Investor Essentials Daily

Amid the pandemic-induced surge in home products and pet adoption, this company proves the rating agencies wrong

Central Garden & Pet (CENT)
August 2, 2023

The pandemic was undoubtedly a turning point for the home products and pet care sectors, with consumers prioritizing their living spaces and embracing pet ownership like never before.

People made all kinds of investments into their homes, not to mention a lot of people adopted pets. As individuals sought companionship and emotional support amidst isolation, pet ownership became a popular solution.

Even though we’re heading for a recession, these aren’t the kinds of expenses people can just turn off… we still need to maintain our homes, and in particular, pets.

Central Garden & Pet (CENT), as a key player in the pet care sector, has proven its resilience amid the shifting economic landscape.

However, rating agencies do not see it this way, as they expect the looming recession and the company to do badly.

Today, we’ll take a look at Central Garden & Pet using Uniform Accounting and see if rating agencies’ concerns are in line with the company’s true credit risk profile.

We can use Uniform Accounting to put the company’s real profitability up against its obligations and decide for ourselves the true risk of this business.

Also below, a detailed Uniform Accounting tearsheet of the company.

Investor Essentials Daily:
Wednesday Credit Insights
Powered by Valens Research

The COVID-19 pandemic unleashed unprecedented shifts in consumer behavior and spending patterns.

As people were confined to their homes, the demand for home products soared to historic highs. As individuals sought companionship and emotional support amidst isolation, pet ownership became a popular solution. This significant surge in pet adoption brought renewed attention to the pet care industry.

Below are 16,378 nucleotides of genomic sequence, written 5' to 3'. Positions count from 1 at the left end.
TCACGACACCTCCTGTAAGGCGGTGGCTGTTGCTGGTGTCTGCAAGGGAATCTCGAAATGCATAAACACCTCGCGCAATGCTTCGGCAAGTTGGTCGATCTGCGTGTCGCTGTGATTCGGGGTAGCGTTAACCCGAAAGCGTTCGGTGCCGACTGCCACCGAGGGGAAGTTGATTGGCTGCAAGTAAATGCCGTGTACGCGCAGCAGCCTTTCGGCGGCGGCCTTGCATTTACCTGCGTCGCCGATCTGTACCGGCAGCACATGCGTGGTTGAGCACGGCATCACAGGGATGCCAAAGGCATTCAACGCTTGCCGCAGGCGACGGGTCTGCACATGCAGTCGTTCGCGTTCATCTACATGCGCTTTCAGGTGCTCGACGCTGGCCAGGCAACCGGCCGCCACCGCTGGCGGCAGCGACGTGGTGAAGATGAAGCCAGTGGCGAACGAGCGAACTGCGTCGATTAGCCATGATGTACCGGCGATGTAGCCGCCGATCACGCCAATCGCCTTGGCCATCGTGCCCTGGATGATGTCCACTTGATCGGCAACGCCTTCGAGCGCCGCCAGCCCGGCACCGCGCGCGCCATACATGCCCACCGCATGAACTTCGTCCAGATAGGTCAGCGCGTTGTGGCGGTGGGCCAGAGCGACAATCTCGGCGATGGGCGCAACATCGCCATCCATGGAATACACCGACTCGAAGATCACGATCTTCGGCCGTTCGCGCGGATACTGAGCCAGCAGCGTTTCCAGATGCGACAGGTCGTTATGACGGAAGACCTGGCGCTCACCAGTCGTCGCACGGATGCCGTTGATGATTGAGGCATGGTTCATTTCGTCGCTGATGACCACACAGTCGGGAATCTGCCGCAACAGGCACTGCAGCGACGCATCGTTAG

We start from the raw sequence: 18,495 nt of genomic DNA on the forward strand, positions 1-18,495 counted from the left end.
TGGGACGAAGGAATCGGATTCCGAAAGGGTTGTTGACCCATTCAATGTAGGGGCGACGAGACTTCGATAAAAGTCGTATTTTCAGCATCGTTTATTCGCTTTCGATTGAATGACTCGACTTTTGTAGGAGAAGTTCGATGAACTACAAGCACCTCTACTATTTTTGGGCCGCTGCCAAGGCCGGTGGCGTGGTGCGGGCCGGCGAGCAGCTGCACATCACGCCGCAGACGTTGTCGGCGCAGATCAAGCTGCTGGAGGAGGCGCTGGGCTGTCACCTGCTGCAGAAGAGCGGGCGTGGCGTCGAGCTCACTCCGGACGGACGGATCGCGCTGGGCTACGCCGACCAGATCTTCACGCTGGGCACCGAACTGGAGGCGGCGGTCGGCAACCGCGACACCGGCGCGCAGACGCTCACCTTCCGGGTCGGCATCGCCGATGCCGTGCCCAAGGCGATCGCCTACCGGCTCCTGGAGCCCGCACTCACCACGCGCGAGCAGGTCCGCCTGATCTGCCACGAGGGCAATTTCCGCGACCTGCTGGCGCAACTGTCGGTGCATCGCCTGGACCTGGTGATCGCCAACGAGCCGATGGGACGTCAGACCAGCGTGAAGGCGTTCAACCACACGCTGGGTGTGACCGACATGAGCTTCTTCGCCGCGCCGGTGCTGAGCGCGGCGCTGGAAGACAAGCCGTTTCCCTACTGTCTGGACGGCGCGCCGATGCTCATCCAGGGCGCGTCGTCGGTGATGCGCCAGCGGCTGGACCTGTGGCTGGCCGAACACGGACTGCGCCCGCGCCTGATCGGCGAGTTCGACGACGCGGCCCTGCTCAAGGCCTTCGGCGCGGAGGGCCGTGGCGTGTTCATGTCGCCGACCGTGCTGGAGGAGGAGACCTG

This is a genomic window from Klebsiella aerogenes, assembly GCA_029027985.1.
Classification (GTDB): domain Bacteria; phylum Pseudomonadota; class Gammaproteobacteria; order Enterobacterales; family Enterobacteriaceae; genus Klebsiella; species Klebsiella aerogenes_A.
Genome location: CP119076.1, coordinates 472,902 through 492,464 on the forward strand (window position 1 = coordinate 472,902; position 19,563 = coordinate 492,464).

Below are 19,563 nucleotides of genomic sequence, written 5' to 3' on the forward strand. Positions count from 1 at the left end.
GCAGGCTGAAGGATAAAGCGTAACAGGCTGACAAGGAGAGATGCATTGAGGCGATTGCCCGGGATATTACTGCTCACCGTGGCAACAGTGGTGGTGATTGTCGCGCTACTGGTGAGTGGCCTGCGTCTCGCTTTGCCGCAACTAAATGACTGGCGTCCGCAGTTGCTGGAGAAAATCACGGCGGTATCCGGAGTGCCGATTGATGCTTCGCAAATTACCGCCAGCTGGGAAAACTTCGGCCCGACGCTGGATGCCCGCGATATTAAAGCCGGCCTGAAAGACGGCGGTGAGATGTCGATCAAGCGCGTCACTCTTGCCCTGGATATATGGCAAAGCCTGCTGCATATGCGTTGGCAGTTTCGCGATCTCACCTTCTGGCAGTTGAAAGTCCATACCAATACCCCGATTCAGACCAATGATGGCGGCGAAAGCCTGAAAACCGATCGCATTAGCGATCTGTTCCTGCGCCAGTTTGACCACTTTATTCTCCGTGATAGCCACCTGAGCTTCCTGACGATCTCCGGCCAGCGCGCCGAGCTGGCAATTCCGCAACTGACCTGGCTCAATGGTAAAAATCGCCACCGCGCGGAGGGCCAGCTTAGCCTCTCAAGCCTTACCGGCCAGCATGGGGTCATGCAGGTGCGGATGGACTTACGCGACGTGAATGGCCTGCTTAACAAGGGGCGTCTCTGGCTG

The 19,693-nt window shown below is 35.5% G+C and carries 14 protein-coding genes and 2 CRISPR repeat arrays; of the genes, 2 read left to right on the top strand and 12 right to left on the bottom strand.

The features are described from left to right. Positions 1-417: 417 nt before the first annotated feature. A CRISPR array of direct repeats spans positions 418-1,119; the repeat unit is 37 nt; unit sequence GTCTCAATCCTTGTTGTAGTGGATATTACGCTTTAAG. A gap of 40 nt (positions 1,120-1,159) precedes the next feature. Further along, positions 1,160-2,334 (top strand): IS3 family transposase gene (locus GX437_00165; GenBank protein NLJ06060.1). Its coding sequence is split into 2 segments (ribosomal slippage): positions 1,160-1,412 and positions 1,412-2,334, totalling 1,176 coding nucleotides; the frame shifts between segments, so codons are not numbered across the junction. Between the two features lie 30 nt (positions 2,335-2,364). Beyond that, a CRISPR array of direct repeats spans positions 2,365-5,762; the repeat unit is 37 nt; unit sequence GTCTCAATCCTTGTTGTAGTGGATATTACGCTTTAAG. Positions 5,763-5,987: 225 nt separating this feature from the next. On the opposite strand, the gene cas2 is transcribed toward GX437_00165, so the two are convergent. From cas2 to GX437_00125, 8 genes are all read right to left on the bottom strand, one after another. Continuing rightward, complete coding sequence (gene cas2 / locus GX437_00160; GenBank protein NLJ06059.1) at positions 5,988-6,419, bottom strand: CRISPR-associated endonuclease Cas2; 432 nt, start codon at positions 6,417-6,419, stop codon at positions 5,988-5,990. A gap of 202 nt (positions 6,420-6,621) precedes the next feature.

While the pandemic’s aftermath hints at an impending recession, these newfound priorities have proven to be more than fleeting trends.

The pet care sector benefited immensely from this trend, with an upswing in pet food, accessories, grooming services, and veterinary care.

Contrary to initial expectations, this trend has shown no signs of slowing. Instead, pet owners have forged deep bonds with their animal companions, further driving the need for premium care products and services.

During these sector surges, Central Garden & Pet emerged as a formidable player in the pet care market. Despite challenging economic conditions, the company showcased its resilience, with its commitment to providing top-notch products and services remaining unwavering.

However, rating agencies believe a recession is around the corner and the high demand during the pandemic is not sustainable in the long run. Agencies predict that the company will struggle to pay off its obligations going forward.

For this reason, S&P has rated the company “BB”, implying a 10% probability of bankruptcy and placing it in the risky high-yield basket.

However, this is seriously overstating the company’s credit risk.

The company barely has any debt in the next five years and it also has stable cash flows. This means it should have no problems meeting its obligations.

One notable aspect of Central Garden & Pet’s financial strength is its manageable debt profile. The company has no significant debt coming due until 2028, offering a substantial cushion to navigate economic uncertainties.